Bloomberg BNA – Chicago Mayor Rahm Emanuel expanded his public health campaign against petroleum coke and coal, vowing to introduce an ordinance that will ban new storage and processing facilities, and prohibit any expansion of existing facilities.
Emanuel, together with aldermen John Pope and Ed Burke, said Feb. 12 he will introduce an ordinance ensuring that Chicago does not become a “dumping ground’’ for petroleum coke, commonly called petcoke. Emanuel said the ordinance will be presented during the next City Council meeting scheduled for March 5.
The announcement comes as Chicago's Department of Public Health finalizes regulations that seek to minimize fugitive dust emissions from bulk material storage facilities housing petcoke, coal and pig iron. The regulations generally require operators to enclose their material to prevent fugitive emissions. The 50-day public comment period linked to the regulations closed Feb. 7.
“Protecting the health and safety of our residents is a top priority,’’ Emanuel said in a statement. “These efforts are a significant step to prevent dust from settling in residential areas. We will continue to work to regulate their operations to ensure our residents have the best possible quality of life.’’
KCBX Terminals Impacted
Emanuel's ordinance proposal would primarily impact KCBX Terminal Corp., which is owned and operated by industrialists Charles and David Koch. KCBX, which stores coal and petcoke on a 90-acre site on the Calumet River, is the target of an environmental lawsuit filed by Emanuel and Illinois Attorney General Lisa Madigan.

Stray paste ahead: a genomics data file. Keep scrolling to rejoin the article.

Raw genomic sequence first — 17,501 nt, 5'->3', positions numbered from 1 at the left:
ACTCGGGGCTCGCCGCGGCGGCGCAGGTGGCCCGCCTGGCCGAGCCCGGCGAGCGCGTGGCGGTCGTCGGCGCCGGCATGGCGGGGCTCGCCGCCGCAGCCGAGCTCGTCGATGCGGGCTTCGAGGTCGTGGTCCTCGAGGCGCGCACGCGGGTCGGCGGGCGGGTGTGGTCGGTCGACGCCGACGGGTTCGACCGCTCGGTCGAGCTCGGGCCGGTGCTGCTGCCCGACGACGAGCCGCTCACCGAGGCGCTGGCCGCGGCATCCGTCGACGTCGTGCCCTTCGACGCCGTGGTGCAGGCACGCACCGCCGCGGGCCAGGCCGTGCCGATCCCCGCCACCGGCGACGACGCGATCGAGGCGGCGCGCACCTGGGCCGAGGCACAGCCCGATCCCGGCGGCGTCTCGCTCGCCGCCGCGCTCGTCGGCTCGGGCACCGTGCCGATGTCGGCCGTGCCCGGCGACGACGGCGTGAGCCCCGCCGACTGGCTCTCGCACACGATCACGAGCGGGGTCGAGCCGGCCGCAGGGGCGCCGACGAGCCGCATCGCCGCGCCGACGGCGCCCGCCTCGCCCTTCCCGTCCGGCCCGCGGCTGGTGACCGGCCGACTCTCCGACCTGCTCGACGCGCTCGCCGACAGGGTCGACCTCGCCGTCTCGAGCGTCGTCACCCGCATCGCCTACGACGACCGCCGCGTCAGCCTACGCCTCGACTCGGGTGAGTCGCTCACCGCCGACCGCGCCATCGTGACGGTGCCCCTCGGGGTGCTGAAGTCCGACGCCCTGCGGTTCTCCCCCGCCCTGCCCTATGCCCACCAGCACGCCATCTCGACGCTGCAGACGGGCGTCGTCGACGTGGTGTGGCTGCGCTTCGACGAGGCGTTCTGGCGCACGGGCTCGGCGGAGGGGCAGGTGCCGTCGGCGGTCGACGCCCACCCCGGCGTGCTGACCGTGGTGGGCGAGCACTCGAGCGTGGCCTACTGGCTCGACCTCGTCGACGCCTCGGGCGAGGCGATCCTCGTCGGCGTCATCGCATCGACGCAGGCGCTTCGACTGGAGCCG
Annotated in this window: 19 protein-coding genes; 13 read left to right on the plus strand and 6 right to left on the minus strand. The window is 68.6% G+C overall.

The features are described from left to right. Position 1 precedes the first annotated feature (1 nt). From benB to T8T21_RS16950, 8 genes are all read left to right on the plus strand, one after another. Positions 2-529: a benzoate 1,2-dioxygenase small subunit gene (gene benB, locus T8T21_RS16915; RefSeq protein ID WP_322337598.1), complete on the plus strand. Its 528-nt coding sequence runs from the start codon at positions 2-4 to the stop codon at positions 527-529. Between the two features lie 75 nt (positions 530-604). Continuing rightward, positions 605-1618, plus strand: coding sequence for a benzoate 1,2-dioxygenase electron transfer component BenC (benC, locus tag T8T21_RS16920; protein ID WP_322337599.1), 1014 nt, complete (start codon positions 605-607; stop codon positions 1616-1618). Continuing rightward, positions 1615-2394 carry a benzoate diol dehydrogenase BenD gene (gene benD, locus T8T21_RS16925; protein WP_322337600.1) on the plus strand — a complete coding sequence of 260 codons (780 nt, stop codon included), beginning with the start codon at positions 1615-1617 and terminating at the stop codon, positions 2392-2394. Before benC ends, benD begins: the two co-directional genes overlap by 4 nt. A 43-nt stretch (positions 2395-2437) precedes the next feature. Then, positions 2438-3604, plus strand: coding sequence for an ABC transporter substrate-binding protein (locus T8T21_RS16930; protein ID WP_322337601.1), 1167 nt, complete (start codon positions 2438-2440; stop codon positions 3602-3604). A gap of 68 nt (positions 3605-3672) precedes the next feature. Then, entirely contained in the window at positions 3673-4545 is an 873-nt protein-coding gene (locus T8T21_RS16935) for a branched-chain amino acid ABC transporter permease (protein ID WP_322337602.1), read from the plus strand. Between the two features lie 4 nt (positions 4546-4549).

George J. Beemsterboer Inc. and Beemsterboer Slag Corp., which also store petcoke along the Calumet River, have agreed to remove their stocks of petcoke and cease accepting such wastes.
KCBX has said it will work with the Emanuel administration to ensure that its facilities control emissions of petcoke dust and protect residents living near its operations. The company has made substantial investments in the past year, including a $10 million dust suppression system.
Business Groups Support Company
Several business groups are supporting KCBX, questioning the environmental strategies being touted by Chicago and the state of Illinois. The Illinois Manufacturers' Association, the Illinois Chamber of Commerce, the Chemical Industry Council of Illinois and the Illinois Petroleum Council recently called on Emanuel to revise the proposed petcoke public health regulations.
“KCBX is a good actor, and the City of Chicago is fortunate to have KCBX operating within its borders,’’ the associations wrote in their Jan. 9 letter letter to Emanuel. “We believe the new dust suppression system they have installed is working, leaving Chicago with only the effects of more jobs and additional local tax revenue.’’
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